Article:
Jefferson County officials consider additional fees

April 22, 2005|by DAVE MCMILLION

CHARLES TOWN, W.VA. - Jefferson County officials are considering two more impact fees: one for parks and recreation and one for fire and emergency services.

Jefferson County Impact Fee Coordinator Mark Schiavone said Thursday these two fees may be the last for a growing county that already has two impact fees.

If the Jefferson County Commission approves impact fees for parks and recreation and fire and emergency services, the fees will be added to a school impact fee and a law enforcement impact fee already implemented by the commissioners.


Although the commissioners have the ability to pass more impact fees, Schiavone said it appears the commissioners have no plans to implement any other ones.

Under state law, the commissioners also can pass impact fees for county buildings and vehicles, roads, and water and sewer systems, Schiavone said.

"There's a bunch of stuff we can do," Schiavone said.

Commissioner Greg Corliss said after Thursday's meeting that an impact fee could be considered to help pay for new government offices downtown, but he said the ones for schools, law enforcement, parks and emergency services are the priorities.

"I think, essentially, those are the four big ones," Corliss said.

Impact fees are collected when new homes or businesses are built in the county. The fees are designed to help pay for additional public facilities demanded by population growth.

According to the proposals for the new impact fees, the county's population growth is expected to increase from the 2004 estimate of 44,184 to 71,820 by the year 2022.

On Thursday, the commissioners decided to hold a public hearing May 9.

At the hearing, they plan to to accept public comments on impact fees to support parks and recreation facilities, and fire and emergency service facilities. The commissioners plan to hold the hearing at 7 p.m. in the lower level of the Charles Town Library.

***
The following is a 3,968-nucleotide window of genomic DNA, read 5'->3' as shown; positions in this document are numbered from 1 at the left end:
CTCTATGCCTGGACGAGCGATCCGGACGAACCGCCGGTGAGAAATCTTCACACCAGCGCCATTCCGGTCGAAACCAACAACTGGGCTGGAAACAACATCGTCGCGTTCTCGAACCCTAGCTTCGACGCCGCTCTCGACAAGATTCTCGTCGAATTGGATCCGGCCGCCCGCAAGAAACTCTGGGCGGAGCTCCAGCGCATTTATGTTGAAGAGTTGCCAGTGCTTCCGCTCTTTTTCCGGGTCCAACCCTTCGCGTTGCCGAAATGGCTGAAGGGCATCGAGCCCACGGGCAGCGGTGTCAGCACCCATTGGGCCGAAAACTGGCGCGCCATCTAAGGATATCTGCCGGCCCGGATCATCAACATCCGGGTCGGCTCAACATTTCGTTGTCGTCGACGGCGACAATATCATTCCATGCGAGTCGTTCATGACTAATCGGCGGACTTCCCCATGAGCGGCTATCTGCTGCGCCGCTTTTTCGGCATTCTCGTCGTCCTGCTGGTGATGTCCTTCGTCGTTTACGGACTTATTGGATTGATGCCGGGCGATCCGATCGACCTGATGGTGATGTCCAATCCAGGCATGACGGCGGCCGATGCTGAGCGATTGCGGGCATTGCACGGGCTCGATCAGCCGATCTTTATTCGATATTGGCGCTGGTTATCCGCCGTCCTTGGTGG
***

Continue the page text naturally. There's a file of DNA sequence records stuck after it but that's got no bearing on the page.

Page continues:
Under the fire and emergency impact fee, developers would have to pay $536 for every single-family home, $409 for every town house or duplex and $403 for every multifamily unit.

Like the law enforcement impact fee, the fire and emergency services impact fee would apply to commercial development.

The amount builders would have to pay for commercial projects would range from $142 per 1,000 square feet for manufacturing facilities to $1,808 for every 1,000 square feet of commercial/shopping center space in facilities that are 25,000 square feet or less in size.

Under the proposed impact fee for parks and recreation, $662 would be collected from builders for every single-family home, $506 would be collected for every town house or duplex and $498 would be collected for every multifamily unit.

Based on an annual average of 300 building permits for single-family homes, Schiavone estimated the fire and emergency services impact fee would generate about $160,000 a year and the parks and recreation impact fee would generate about $200,000.

The school impact fee has raised about $3.2 million for school facilities and the law enforcement impact fee has raised about $1,681 for the Jefferson County Sheriff's Department, Schiavone said.

The two proposed impact fees would fund land acquisition and new equipment for parks and recreation and fire and emergency services.

Commissioner Jim Surkamp questioned what would happen if a town like Ranson annexes a piece of land the county has acquired for parks.

Surkamp also said he was concerned about having a public hearing on both fees, feeling the move could be construed by the public that the commissioners are "pushing everything through."

The Herald-Mail Articles